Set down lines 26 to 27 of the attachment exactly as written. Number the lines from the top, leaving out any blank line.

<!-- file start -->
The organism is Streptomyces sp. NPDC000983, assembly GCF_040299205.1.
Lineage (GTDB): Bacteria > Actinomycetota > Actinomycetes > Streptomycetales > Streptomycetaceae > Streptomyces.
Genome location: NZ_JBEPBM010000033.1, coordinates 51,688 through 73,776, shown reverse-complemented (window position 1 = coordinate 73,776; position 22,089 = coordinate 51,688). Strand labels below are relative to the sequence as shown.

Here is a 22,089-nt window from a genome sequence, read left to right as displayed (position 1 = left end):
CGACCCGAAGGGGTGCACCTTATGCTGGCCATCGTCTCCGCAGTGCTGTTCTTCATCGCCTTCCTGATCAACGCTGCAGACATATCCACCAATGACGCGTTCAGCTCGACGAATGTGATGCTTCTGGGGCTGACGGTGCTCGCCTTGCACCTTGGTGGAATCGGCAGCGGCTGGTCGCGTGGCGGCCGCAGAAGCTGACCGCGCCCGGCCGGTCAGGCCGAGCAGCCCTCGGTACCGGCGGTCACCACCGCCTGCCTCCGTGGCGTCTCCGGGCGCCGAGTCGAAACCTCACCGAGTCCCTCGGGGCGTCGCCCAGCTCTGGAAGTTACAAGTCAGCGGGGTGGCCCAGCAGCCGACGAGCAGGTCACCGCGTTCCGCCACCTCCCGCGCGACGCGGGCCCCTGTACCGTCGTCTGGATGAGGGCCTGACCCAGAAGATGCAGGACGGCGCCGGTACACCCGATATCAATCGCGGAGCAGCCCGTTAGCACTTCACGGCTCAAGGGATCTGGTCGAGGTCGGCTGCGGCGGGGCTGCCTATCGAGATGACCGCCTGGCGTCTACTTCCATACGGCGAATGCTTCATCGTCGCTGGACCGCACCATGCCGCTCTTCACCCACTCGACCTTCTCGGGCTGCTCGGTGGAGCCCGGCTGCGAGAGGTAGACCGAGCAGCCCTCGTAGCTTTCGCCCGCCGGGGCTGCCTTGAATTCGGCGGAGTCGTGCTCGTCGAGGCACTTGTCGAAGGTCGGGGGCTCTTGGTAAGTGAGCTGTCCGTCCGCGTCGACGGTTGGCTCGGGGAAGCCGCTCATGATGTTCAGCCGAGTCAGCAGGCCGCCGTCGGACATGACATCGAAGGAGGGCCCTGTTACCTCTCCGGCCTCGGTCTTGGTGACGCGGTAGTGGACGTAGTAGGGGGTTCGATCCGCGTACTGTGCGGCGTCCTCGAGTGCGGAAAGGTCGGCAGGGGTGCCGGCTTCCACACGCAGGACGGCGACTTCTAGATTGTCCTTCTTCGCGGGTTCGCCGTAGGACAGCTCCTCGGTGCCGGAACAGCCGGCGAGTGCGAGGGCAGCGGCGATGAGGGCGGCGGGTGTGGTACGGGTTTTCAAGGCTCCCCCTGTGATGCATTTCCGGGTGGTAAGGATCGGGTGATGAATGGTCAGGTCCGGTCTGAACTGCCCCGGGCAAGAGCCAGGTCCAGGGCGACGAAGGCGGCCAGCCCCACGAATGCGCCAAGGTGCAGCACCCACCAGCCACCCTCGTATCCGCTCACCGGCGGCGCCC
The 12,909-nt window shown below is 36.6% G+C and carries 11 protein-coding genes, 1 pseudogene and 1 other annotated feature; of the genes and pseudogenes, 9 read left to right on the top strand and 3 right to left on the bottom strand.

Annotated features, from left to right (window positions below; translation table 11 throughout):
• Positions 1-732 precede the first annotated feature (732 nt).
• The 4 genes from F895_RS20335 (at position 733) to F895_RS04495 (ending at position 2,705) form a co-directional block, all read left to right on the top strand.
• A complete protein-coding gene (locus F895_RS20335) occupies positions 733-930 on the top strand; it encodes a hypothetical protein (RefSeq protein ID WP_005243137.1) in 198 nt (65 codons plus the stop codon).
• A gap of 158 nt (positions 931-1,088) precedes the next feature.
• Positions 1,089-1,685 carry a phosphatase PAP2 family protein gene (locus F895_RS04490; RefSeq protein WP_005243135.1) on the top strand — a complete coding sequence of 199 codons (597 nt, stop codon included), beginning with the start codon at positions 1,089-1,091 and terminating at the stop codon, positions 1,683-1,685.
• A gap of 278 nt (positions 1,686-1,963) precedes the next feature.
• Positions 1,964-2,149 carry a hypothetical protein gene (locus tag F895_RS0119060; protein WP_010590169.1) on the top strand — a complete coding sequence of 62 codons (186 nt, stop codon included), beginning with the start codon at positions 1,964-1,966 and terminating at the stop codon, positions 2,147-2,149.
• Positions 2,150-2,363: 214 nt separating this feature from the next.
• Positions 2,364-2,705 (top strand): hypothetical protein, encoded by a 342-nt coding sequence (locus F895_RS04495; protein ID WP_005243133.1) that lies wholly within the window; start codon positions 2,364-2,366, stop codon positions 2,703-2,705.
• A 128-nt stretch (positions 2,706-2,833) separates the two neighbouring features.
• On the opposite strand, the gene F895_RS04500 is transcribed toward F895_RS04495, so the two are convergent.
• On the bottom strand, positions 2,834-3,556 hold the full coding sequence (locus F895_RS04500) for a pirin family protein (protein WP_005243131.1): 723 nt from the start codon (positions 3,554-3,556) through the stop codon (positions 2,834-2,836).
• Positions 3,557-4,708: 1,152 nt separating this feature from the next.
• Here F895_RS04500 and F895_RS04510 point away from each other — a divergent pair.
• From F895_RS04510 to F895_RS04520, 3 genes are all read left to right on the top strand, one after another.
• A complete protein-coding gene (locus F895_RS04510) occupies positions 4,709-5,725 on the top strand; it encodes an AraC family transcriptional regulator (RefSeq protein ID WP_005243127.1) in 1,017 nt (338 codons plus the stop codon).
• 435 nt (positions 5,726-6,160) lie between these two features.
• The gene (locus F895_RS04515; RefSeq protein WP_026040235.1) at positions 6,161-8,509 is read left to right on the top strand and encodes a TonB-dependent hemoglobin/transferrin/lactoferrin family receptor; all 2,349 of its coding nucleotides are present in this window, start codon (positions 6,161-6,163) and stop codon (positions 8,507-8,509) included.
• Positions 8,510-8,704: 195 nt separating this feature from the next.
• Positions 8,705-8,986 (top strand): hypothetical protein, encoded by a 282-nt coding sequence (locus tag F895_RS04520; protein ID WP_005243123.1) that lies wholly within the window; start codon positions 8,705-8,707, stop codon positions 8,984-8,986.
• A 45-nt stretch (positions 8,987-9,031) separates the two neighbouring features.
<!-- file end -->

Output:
• Positions 8,510-8,704: 195 nt separating this feature from the next.
• Positions 8,705-8,986 (top strand): hypothetical protein, encoded by a 282-nt coding sequence (locus tag F895_RS04520; protein ID WP_005243123.1) that lies wholly within the window; start codon positions 8,705-8,707, stop codon positions 8,984-8,986.